A few weeks ago, we had a look at the recent COVID-19 pandemic and how it might impact pregnant women and their families.
While we answered a few questions about the pandemic, many more concerns have been raised over recent weeks. Let’s answer some more of the frequently asked questions surrounding Coronavirus and how it may impact pregnancy.
What is Coronavirus?
The form of Coronavirus that is currently spreading is 2019-nCoV, or in other words, the novel Coronavirus or COVID-19. This virus will spread from one infected person to others via respiratory droplets that fill the air, usually through coughs or sneezes. While the virus might be compared to the common flu, Coronavirus does pose a significant risk to some, including the elderly, people with disabilities, immune-deficient people and pregnant women. Common symptoms of COVID-19 my include fever, cough and shortness of breath; however, it can take up to 14 days before these symptoms show in an infected individual.
Can Covid-19 be contracted in the womb?
One of the most significant findings in preliminary research is that the virus does not appear to pass from the mother to the fetus inside the womb.
Is a C-section a safer birthing option?
Many pregnant women have asked whether a caesarean section is the safest option when giving birth, while the Coronavirus pandemic unfolds. It can be seen that the virus most likely will not be contracted by a baby inside the womb or during childbirth, however the choice is there for those wanting to be extra cautious.
Can Covid-19 complicate pregnancy and birth?
A pregnant woman’s immune system is already somewhat reduced, and we are aware that flu and other respiratory infections will most likely cause more severe illnesses in pregnant women. COVID-19 may do the same. However, data is limited. Existing data suggests that:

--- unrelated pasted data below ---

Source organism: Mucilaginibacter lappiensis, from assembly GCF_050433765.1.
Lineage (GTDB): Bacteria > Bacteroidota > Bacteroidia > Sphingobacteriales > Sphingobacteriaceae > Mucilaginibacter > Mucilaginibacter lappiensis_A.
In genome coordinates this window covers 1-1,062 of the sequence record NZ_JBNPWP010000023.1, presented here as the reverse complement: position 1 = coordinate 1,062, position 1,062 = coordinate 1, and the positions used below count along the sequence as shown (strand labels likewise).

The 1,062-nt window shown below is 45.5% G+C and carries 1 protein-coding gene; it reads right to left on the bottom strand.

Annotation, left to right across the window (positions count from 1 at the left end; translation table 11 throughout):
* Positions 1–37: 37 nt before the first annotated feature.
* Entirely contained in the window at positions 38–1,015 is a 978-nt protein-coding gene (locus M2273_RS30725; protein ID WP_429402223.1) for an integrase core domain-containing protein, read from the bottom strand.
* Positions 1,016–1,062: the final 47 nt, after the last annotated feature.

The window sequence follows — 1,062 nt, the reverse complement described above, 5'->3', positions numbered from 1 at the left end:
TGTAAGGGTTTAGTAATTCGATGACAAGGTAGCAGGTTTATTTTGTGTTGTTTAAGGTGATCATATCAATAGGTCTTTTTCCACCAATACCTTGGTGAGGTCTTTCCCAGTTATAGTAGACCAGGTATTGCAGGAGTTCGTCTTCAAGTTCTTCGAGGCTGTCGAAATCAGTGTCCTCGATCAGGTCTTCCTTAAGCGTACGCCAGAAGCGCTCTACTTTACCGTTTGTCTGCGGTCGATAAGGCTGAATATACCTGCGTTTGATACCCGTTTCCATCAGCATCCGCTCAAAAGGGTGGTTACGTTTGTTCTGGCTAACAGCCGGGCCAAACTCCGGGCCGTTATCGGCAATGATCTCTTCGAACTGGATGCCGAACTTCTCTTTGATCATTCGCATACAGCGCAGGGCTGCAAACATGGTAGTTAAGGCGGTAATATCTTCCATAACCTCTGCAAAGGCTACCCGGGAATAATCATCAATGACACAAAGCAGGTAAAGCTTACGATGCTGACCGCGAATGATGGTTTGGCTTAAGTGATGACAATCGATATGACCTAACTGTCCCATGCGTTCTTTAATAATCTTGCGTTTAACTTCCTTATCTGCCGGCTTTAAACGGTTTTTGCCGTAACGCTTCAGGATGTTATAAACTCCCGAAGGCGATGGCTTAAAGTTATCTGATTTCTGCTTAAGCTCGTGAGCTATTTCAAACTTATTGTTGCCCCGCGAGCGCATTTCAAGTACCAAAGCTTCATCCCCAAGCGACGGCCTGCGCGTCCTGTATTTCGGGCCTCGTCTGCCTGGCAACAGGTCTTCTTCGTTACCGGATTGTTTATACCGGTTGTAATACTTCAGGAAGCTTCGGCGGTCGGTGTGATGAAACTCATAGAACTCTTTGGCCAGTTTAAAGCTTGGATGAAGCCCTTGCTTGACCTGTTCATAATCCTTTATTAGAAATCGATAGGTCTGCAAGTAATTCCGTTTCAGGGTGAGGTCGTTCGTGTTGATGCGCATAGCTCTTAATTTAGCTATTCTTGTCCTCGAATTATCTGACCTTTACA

- Pregnant women with COVID-19 have a higher risk of delivering prematurely (on average, four weeks before the due date.)
- COVID-19 may cause pneumonia, which in severe cases can but a baby at risk of a number of developmental issues.
What happens after birth?
Anyone diagnosed with COVID-19, including the mother, will need to be isolated from the newborn until they recover in order to avoid transmitting the virus to the baby; however, it is still advised that these mothers provide breast milk. Furthermore, some protective equipment may be required, such as gloves and gowns.
How do you avoid contracting Coronavirus?
For pregnant women wanting to protect the health and safety of themselves and their soon-to-be baby they should:
- stay at home as much as you can
- practice good hygiene and regularly wash/sanitise hands
- avoid close contact with people outside of your immediate family or household. (Maintain a distance of approximately 1.5 metres)
- follow advice and regulations as provided by the Australian Government Department of Health.
What should you do if you think you have Coronavirus?
If you believe you may have been exposed to the Coronavirus and develop its symptoms, such as cough or trouble breathing, it is important to call a healthcare provider quickly for medical advice. For relatively healthy people with the virus that are not pregnant, it is likely that will only experience a very mild version of the illness and can recover at home without medical care. If a pregnant woman is exposed to someone who is sick or is experiencing any symptoms of the virus, it is crucial to get in contact with an obstetrician/gynaecologist immediately.
What happens if you are pregnant and contract Coronavirus?
Pregnant women who contract COVID-19 must be extra careful to avoid any further complications to pregnancy and birth. Any person who is diagnosed with COVID-19, including the mother, must be isolated from the newborn until they recover. However, it is still advised that breast milk is provided by the biological mother via a breast pump. As a result, some protective equipment will be needed, such as gloves and gowns.
Dr Bevan Brown is one of the most trusted obstetricians in Sydney and will give you complete and compassionate care in every way possible. If you have any questions regarding caesarean sections or would like to book an appointment, please do not hesitate to get in touch.